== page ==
2) Another project in the Ross lab looks at what kinds of proteins are involved in cutting the huntingtin protein into fragments. This process is also implicated in nerve cell toxicity in HD – it is thought that a fragment of huntingtin is actually more toxic to the cell than a full-length huntingtin protein. For more information on huntingtin protein fragments, please see figure P-2 here. In collaboration with Dr. David Borchelt and his laboratory at the University of Florida’s College of Medicine, Dr. Ross’ lab developed one of the initial transgenic mouse models of HD. Dr. Ross’s lab has used this mouse model to look at which enzymes play the largest role in generating toxic fragments of huntingtin protein. In collaboration with Dr. Michael Hayden’s laboratory they have already determined that caspase-6 is one of the most commonly involved enzymes in huntingtin fragmentation (please click here for a HOPES article on that finding), but they are looking at the role of other caspases and calpains (another family of proteases) as well.

Tamara Ratovitski, a member of the Ross lab, leads a related project using tissue culture models to look for the specific points in the chain of amino acids in the HD protein where fragmentation occurs. She wants to understand exactly how many fragments are generated by each type of protease, and how long they are. The goal is to target the most important proteases for inhibition, which will reduce the number of fragments and (presumably) cell toxicity.

3) A third project at the Ross lab looks at the affects of the mutant HD protein upon gene transcription. It is thought that the altered huntingtin protein changes the patterns of how genes are transcribed and translated, especially the genes that are key for a cell’s survival- and this may contribute greatly to toxicity in HD. Several years ago, Dr. Ross’ lab identified an unusual interaction between the mutant HD protein and the CREB-binding protein (also known as CBP), a smaller regulatory protein that is key for cell survival. For more information on the role of CBP in HD, click here.

Currently, the lab is following up this project with another group of studies intending to demonstrate a direct connection between the altered huntingtin protein, altered gene transcription, and cellular toxicity. It may be that the interaction between CBP and the altered huntingtin protein is one of a group of similar interactions between proteins involved in gene transcription and the altered huntingtin protein. If their research conclusively demonstrates that altered gene transcription does lead to cellular toxicity, one possible therapeutic intervention would be to use HDAC inhibitors. For more information on the potential role for HDAC inhibitors, please click here.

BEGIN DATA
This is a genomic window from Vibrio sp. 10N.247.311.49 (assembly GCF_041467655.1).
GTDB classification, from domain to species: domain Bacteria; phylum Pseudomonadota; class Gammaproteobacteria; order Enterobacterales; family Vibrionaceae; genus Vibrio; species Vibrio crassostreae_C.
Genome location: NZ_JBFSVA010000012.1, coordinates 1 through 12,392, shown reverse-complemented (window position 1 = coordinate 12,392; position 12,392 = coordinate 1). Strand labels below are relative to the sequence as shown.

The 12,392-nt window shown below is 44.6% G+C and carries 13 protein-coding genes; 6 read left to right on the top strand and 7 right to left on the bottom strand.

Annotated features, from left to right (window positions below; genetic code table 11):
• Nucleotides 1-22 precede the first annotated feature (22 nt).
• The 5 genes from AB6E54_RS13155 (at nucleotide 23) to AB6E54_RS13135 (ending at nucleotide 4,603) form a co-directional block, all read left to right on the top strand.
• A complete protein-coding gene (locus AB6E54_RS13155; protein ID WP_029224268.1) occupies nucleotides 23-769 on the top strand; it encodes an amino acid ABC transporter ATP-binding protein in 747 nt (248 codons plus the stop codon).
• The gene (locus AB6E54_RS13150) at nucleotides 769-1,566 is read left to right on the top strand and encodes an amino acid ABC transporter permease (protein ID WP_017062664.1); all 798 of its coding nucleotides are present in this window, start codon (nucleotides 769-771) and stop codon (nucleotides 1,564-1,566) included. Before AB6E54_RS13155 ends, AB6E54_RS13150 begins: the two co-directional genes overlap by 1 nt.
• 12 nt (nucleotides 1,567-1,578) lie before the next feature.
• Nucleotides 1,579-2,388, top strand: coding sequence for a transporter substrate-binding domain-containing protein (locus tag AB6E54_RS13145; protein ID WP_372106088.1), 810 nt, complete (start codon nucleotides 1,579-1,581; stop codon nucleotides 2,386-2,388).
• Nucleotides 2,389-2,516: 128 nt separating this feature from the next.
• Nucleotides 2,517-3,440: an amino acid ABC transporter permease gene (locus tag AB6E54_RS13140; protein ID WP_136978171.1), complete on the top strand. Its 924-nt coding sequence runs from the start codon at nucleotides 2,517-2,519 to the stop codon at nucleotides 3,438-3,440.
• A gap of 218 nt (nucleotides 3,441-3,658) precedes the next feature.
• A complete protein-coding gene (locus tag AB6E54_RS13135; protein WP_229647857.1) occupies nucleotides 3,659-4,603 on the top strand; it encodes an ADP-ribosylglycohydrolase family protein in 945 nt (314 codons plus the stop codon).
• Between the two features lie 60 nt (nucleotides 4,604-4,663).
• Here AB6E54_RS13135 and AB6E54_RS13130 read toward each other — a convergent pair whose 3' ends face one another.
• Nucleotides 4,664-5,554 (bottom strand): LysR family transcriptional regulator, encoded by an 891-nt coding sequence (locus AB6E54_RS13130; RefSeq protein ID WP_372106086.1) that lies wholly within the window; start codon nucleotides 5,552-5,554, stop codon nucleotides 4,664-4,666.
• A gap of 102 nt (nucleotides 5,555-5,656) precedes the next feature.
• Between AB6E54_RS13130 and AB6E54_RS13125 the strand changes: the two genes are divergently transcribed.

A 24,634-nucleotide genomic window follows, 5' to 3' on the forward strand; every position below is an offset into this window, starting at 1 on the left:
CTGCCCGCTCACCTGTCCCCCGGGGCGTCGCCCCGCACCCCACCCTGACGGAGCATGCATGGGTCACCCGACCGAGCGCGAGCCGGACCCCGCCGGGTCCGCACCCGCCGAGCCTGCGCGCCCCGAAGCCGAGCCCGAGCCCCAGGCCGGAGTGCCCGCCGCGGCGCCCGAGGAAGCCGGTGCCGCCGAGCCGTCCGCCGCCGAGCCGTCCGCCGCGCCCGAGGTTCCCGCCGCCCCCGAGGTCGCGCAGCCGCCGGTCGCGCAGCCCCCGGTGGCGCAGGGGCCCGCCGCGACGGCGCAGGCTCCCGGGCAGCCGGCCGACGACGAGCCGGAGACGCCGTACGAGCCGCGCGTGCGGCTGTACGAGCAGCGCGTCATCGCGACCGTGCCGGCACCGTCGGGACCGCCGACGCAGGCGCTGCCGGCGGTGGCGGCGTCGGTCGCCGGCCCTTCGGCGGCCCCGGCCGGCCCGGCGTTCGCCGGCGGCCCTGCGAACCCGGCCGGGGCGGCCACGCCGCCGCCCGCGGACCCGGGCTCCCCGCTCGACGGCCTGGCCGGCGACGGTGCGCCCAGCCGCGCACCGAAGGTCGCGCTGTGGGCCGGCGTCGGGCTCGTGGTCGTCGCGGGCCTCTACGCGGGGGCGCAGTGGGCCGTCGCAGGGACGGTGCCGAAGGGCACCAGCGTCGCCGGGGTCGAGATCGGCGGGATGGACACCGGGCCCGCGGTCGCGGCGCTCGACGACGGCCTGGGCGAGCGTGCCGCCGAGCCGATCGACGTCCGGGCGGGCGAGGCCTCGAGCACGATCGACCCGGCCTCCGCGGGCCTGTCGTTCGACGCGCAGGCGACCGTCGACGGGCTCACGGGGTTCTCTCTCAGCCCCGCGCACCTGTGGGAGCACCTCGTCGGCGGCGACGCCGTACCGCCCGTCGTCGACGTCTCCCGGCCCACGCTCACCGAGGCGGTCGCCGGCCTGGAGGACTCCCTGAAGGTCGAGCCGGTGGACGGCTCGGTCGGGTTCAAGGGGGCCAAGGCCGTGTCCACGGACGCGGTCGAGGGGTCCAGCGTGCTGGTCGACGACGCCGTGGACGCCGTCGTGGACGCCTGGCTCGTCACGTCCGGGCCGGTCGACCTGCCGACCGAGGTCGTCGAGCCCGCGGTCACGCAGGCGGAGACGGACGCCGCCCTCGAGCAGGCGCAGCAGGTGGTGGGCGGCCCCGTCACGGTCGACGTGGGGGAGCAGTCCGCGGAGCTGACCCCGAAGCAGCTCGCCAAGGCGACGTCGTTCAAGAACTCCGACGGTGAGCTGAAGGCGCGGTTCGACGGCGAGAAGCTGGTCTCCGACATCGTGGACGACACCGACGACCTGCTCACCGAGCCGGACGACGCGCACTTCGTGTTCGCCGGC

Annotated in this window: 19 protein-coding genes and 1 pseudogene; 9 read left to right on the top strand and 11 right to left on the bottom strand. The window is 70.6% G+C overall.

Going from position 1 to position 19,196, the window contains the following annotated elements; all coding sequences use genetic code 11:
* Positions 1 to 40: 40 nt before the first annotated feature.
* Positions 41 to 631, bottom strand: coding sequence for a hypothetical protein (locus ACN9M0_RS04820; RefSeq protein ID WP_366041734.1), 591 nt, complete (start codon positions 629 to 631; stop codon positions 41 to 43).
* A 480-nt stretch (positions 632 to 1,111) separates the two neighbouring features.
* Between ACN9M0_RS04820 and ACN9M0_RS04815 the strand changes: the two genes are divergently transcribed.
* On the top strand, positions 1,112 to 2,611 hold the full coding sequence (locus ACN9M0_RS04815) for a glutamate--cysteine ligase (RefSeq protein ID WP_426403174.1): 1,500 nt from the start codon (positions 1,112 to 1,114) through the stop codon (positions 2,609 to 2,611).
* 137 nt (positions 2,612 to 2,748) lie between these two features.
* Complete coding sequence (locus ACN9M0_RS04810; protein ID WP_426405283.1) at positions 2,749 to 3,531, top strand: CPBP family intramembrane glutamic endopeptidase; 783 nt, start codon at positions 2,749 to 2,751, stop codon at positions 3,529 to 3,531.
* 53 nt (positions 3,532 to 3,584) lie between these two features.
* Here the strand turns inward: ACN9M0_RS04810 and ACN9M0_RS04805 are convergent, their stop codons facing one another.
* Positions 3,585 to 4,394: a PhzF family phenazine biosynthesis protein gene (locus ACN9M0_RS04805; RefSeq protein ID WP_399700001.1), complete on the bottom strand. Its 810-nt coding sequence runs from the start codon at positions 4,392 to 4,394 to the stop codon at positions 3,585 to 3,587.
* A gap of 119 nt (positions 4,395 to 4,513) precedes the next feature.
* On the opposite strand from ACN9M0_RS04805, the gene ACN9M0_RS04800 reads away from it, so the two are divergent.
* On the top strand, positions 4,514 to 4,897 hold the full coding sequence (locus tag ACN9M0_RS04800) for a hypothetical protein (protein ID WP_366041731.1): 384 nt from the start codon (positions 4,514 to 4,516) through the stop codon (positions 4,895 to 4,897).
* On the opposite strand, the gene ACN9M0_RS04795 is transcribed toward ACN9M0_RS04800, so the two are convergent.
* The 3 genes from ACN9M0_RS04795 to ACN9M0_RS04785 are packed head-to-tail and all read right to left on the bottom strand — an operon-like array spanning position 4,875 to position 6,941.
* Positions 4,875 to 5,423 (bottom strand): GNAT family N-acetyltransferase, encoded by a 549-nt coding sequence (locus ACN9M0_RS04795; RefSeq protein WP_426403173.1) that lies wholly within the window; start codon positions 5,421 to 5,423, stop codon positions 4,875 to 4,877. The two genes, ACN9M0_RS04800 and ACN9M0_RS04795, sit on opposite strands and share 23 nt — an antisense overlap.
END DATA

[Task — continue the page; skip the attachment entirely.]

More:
When asked what he thinks about the role of basic scientific research in respect to the larger body of HD research, Dr. Ross illustrates his opinion by discussing what goes on at the Baltimore Huntington’s Disease Center. Dr.Wenzhuan Duan, an assistant professor in the Department of Psychiatry and Behavioral Sciences works on research in Huntington’s and Parkinson’s disease. He takes biological targets identified through basic research on HD, and develops potential therapeutic drugs based on these findings. For more information on the process of drug research and development in HD, click here. They have developed a tissue culture model using nerve cells with the altered huntingtin protein that can be used to test potential therapeutic compounds to see if they might be useful for treating HD.

Dr. Ross emphasizes that another one of the major goals in doing therapeutic research is not only to cure HD, but to delay its onset. The idea would be to intervene by using treatments before the cognitive, motor, or behavioral symptoms actually appear. Members of the BHDC have already demonstrated that a great deal of neurodegeneration occurs before symptoms actually appear, so it would be effective if treatment occurred before the identifiable “onset” of symptoms to prevent or delay them. The Center has submitted a grant to conduct a phase II clinical trial to look at the effects of coenzyme-Q10 on presymptomatic HD patients, to see if it does in fact, delay the onset of symptoms. For more information of co-enzyme Q-10, please click here. The focus on research and treatments for presymptomatic HD patients is a very new direction for the Center, and appears to be a promising one.